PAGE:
Exposure has been a very frustrating one.
BH has not exposed to OMW. WW and OM have made threats to BH. WW has a hold over BH with regards to visitation.
Separation papers are being signed today with all of the agreements listed.
BH has assured me that he will expose to OMW after the agreement is signed.
It's so disheartening to see a BH manipulated by a crazy WW.

The Road, I've tried to get the BH here. He's given up and now wants nothing to do with her.
He is someone who should have been in plan B months ago. He has endured terrible abuse. He may still come here and read, I hope.
He said that he wishes he would have spoken to me months ago. They all did very well to keep this under wraps for so long.

I did mention to him to ask if there would be something in the separation agreement about the DD not being exposed to the OM. Don't know if this is possible or not???

A note on MC. They did MC for four months.
WW was told to 'follow her heart', and 'that these things happen for a reason'.
More crap was said like that, which makes me puke over and over.
I told BH to report her and that she has no business being in her profession.
A mule could have done a better job.

BH's lawyer told him that he can't have the locks changed, he can't keep WW out of the matrimonial home.

ST, thanks for your faith in me. I'll keep supporting the BH and guiding him the best I can.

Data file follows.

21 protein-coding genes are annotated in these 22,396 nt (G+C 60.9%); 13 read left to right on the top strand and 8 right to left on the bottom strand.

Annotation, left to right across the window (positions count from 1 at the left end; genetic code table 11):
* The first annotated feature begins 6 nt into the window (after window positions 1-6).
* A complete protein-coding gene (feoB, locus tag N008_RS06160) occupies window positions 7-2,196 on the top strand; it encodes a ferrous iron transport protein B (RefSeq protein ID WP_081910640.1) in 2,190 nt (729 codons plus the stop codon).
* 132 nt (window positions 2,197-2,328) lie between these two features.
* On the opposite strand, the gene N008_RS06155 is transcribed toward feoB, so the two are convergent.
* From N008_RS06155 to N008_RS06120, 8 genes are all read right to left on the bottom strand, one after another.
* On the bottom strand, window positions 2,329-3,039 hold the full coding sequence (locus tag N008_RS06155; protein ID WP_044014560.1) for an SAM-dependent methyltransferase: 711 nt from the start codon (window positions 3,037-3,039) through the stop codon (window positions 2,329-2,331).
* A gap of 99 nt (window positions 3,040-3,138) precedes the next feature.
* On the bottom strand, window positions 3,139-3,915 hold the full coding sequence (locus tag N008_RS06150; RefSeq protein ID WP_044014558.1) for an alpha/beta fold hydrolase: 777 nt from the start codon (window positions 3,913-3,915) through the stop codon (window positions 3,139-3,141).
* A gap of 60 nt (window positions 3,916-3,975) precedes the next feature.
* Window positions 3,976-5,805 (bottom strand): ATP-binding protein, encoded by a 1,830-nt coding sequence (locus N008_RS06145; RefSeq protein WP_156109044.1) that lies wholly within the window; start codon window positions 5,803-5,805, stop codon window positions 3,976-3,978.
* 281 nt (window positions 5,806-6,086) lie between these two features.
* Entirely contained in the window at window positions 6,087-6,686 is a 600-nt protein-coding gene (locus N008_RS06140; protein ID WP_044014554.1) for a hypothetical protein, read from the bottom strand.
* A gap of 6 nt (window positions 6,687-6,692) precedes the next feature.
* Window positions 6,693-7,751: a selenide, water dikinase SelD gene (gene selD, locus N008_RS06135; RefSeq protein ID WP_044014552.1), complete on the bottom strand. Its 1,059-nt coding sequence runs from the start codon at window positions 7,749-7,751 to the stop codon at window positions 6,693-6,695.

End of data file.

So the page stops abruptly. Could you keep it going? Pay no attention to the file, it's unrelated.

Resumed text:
His fear of losing what little rights over his DD, is a huge wall to get through.
There is so much in this situation that I just don't have experience with.

Thanks again people! smile



M'd 22 years
BW-me
D-Day 08/08 LTA


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Hey V,

I'd make sure the A is exposed to OMW despite what BH says. He may say he will but fear or indifference can kick in. You can also appeal to BH that even if the marriage does not survive he needs to protect his DD. He is likely in his own fog and not thinking things through. You can mention him the details of Tabby's WH walking around naked in front of OW's DD. crazy

Are other family members turning a blind eye? You don't want to lecture them but you can still plant some seeds and appeal to them on behalf of the child whose family is being destroyed...this child needs protection. Do you know any of BH's people?


BW - me
exWH - serial cheater
2 awesome kids
Divorced 12/2011




Many a good man has failed because he had a wishbone where his backbone should have been.

We gain strength, and courage, and confidence by each experience in which we really stop to look fear in the face... we must do that which we think we cannot.
--------Eleanor Roosevelt